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Fair Gaming Coalition Wants Cut Of Sports Gambling


A coalition of bowling alleys, bars and other businesses that sell lottery games, and mayors is pushing back and rejecting any plan to allow Ohio’s four casinos to control sports gambling in the state. Statehouse correspondent Karen Kasler reports this comes as a proposal on sports gambling is set to come out of the Senate soon.

The group calling itself the Ohio Fair Gaming Coalition says sports gambling should be regulated by the Ohio Lottery Commission, with betting allowed through lottery terminals such as Keno machines. David Corey with the Bowling Centers Association of Ohio says small businesses have been left out as table games and slot machines at casinos and horseracing and video slots at racinos raked in a record $1.9 billion statewide in 2019.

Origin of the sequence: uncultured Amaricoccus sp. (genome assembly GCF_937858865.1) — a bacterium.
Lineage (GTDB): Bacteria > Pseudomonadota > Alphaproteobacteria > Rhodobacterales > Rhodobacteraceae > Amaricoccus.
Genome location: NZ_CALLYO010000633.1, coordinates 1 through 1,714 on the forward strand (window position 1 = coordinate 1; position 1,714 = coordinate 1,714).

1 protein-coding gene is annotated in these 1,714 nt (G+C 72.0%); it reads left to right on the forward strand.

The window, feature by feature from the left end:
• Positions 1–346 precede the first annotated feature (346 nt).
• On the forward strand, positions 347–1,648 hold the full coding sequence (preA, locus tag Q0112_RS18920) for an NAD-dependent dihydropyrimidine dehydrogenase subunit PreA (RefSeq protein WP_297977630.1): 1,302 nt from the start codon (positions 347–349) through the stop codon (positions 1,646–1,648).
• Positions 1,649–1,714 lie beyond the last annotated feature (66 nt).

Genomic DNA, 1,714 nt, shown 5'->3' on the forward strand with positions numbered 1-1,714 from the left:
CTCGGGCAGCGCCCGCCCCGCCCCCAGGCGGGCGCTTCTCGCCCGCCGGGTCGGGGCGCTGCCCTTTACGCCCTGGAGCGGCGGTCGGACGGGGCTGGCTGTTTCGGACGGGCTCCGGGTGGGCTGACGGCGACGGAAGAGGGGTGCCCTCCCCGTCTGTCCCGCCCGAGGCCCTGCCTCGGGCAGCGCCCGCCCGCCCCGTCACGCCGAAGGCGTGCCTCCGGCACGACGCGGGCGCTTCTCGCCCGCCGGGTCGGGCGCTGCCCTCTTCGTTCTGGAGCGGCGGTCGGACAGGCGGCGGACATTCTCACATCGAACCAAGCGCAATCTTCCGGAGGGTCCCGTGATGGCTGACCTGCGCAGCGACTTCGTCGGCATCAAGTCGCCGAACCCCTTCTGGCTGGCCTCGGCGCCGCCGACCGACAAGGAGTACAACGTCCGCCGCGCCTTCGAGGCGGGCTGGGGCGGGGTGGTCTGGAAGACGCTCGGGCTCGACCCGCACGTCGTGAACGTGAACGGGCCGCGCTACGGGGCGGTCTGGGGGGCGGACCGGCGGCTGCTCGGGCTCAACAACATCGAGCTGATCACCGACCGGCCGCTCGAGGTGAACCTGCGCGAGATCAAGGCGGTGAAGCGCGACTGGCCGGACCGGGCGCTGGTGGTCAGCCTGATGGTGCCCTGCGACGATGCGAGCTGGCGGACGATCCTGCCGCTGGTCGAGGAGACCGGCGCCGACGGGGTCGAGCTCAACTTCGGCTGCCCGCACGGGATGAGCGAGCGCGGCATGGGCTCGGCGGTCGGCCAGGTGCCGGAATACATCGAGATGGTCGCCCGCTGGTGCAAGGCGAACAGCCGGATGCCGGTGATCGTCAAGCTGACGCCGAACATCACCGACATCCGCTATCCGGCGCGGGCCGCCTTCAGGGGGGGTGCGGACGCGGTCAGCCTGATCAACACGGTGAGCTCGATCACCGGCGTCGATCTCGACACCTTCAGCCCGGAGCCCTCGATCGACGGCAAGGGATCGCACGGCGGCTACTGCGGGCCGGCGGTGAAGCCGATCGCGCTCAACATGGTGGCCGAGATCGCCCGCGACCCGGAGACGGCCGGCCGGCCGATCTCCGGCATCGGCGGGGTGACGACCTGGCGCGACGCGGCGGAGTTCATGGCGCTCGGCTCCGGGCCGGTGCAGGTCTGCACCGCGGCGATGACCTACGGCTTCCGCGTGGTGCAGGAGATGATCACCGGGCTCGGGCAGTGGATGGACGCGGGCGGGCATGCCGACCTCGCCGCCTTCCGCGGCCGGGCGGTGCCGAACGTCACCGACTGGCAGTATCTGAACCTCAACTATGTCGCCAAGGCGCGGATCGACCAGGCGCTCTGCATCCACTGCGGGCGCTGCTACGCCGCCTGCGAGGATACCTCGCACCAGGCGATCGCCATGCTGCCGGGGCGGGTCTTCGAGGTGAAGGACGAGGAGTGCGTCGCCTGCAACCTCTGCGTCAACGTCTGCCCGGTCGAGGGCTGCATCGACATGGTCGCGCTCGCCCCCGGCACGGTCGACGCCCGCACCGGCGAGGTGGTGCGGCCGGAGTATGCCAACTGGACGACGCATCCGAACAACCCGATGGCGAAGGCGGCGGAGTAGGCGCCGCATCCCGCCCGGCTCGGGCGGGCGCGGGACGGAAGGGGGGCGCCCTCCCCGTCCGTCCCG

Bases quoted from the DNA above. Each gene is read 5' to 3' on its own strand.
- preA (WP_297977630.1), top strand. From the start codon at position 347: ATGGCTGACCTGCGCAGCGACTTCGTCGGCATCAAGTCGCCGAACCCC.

“The big boys don’t want us to ever have a piece of the pie, let alone the very, very small piece that we are suggesting today.”


Casinos have testified that nearly all sports betting will likely be done on mobile devices. But Corey says his group, which includes businesses badly hurt in the pandemic, wants a share of that 5% that are expected will gamble in person.


No bills passed last session as lawmakers couldn’t agree on whether the Casino Control Commission or the lottery would regulate sports gambling.



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